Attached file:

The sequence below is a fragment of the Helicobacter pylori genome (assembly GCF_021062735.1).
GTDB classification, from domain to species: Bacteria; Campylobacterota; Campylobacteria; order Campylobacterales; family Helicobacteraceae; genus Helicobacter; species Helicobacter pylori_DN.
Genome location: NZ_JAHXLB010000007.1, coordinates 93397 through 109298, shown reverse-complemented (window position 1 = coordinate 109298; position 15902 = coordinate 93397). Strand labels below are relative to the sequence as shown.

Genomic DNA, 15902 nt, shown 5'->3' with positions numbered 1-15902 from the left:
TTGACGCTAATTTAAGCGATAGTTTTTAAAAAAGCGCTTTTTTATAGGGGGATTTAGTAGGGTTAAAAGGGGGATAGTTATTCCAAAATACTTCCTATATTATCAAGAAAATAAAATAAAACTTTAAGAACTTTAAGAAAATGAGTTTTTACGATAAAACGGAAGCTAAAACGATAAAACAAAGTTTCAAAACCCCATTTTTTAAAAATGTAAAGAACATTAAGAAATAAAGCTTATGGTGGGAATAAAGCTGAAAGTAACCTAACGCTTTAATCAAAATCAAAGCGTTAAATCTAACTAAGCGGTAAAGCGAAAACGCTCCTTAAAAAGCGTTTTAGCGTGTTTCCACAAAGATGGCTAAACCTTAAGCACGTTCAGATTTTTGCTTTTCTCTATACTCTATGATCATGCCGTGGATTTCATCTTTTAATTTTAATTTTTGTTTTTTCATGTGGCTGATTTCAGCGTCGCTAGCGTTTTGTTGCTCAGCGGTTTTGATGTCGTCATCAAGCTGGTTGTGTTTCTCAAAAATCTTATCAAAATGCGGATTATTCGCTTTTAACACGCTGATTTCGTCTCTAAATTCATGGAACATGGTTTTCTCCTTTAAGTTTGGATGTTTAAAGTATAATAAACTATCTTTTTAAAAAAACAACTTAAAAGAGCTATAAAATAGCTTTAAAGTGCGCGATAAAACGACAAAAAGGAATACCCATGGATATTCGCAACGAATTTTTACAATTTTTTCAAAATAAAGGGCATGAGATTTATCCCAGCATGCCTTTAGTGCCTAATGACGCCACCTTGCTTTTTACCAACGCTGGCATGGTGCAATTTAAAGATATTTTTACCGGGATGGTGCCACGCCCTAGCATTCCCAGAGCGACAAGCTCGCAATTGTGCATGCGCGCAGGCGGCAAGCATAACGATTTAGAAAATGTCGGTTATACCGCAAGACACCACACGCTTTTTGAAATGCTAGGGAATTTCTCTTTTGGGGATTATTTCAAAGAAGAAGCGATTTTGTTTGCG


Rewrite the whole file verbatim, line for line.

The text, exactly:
The sequence below is a fragment of the Helicobacter pylori genome (assembly GCF_021062735.1).
GTDB classification, from domain to species: Bacteria; Campylobacterota; Campylobacteria; order Campylobacterales; family Helicobacteraceae; genus Helicobacter; species Helicobacter pylori_DN.
Genome location: NZ_JAHXLB010000007.1, coordinates 93397 through 109298, shown reverse-complemented (window position 1 = coordinate 109298; position 15902 = coordinate 93397). Strand labels below are relative to the sequence as shown.

Genomic DNA, 15902 nt, shown 5'->3' with positions numbered 1-15902 from the left:
TTGACGCTAATTTAAGCGATAGTTTTTAAAAAAGCGCTTTTTTATAGGGGGATTTAGTAGGGTTAAAAGGGGGATAGTTATTCCAAAATACTTCCTATATTATCAAGAAAATAAAATAAAACTTTAAGAACTTTAAGAAAATGAGTTTTTACGATAAAACGGAAGCTAAAACGATAAAACAAAGTTTCAAAACCCCATTTTTTAAAAATGTAAAGAACATTAAGAAATAAAGCTTATGGTGGGAATAAAGCTGAAAGTAACCTAACGCTTTAATCAAAATCAAAGCGTTAAATCTAACTAAGCGGTAAAGCGAAAACGCTCCTTAAAAAGCGTTTTAGCGTGTTTCCACAAAGATGGCTAAACCTTAAGCACGTTCAGATTTTTGCTTTTCTCTATACTCTATGATCATGCCGTGGATTTCATCTTTTAATTTTAATTTTTGTTTTTTCATGTGGCTGATTTCAGCGTCGCTAGCGTTTTGTTGCTCAGCGGTTTTGATGTCGTCATCAAGCTGGTTGTGTTTCTCAAAAATCTTATCAAAATGCGGATTATTCGCTTTTAACACGCTGATTTCGTCTCTAAATTCATGGAACATGGTTTTCTCCTTTAAGTTTGGATGTTTAAAGTATAATAAACTATCTTTTTAAAAAAACAACTTAAAAGAGCTATAAAATAGCTTTAAAGTGCGCGATAAAACGACAAAAAGGAATACCCATGGATATTCGCAACGAATTTTTACAATTTTTTCAAAATAAAGGGCATGAGATTTATCCCAGCATGCCTTTAGTGCCTAATGACGCCACCTTGCTTTTTACCAACGCTGGCATGGTGCAATTTAAAGATATTTTTACCGGGATGGTGCCACGCCCTAGCATTCCCAGAGCGACAAGCTCGCAATTGTGCATGCGCGCAGGCGGCAAGCATAACGATTTAGAAAATGTCGGTTATACCGCAAGACACCACACGCTTTTTGAAATGCTAGGGAATTTCTCTTTTGGGGATTATTTCAAAGAAGAAGCGATTTTGTTTGCG